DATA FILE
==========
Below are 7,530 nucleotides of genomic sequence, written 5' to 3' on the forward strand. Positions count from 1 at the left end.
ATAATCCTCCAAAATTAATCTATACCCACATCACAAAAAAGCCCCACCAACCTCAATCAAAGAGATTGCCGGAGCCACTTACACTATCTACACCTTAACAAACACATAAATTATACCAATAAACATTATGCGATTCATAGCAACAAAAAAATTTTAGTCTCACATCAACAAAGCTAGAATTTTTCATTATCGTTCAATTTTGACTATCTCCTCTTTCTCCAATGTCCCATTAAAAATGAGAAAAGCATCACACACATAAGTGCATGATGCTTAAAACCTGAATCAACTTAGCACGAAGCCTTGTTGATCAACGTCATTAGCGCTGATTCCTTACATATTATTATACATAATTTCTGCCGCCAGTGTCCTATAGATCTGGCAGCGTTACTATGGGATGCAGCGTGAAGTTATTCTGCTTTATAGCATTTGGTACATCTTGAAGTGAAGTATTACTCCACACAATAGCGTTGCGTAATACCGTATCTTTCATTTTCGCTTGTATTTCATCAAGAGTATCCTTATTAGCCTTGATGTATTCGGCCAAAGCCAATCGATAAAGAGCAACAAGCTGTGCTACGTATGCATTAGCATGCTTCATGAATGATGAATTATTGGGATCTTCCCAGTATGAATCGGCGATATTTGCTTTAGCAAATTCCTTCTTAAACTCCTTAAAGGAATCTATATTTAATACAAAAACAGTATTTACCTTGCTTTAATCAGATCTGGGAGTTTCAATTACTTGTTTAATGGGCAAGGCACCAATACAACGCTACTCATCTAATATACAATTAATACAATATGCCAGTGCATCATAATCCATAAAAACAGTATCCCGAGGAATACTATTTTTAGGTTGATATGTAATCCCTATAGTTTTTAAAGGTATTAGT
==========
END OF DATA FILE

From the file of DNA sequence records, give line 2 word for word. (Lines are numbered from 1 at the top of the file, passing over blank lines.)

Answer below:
ATAATCCTCCAAAATTAATCTATACCCACATCACAAAAAAGCCCCACCAACCTCAATCAAAGAGATTGCCGGAGCCACTTACACTATCTACACCTTAACAAACACATAAATTATACCAATAAACATTATGCGATTCATAGCAACAAAAAAATTTTAGTCTCACATCAACAAAGCTAGAATTTTTCATTATCGTTCAATTTTGACTATCTCCTCTTTCTCCAATGTCCCATTAAAAATGAGAAAAGCATCACACACATAAGTGCATGATGCTTAAAACCTGAATCAACTTAGCACGAAGCCTTGTTGATCAACGTCATTAGCGCTGATTCCTTACATATTATTATACATAATTTCTGCCGCCAGTGTCCTATAGATCTGGCAGCGTTACTATGGGATGCAGCGTGAAGTTATTCTGCTTTATAGCATTTGGTACATCTTGAAGTGAAGTATTACTCCACACAATAGCGTTGCGTAATACCGTATCTTTCATTTTCGCTTGTATTTCATCAAGAGTATCCTTATTAGCCTTGATGTATTCGGCCAAAGCCAATCGATAAAGAGCAACAAGCTGTGCTACGTATGCATTAGCATGCTTCATGAATGATGAATTATTGGGATCTTCCCAGTATGAATCGGCGATATTTGCTTTAGCAAATTCCTTCTTAAACTCCTTAAAGGAATCTATATTTAATACAAAAACAGTATTTACCTTGCTTTAATCAGATCTGGGAGTTTCAATTACTTGTTTAATGGGCAAGGCACCAATACAACGCTACTCATCTAATATACAATTAATACAATATGCCAGTGCATCATAATCCATAAAAACAGTATCCCGAGGAATACTATTTTTAGGTTGATATGTAATCCCTATAGTTTTTAAAGGTATTAGT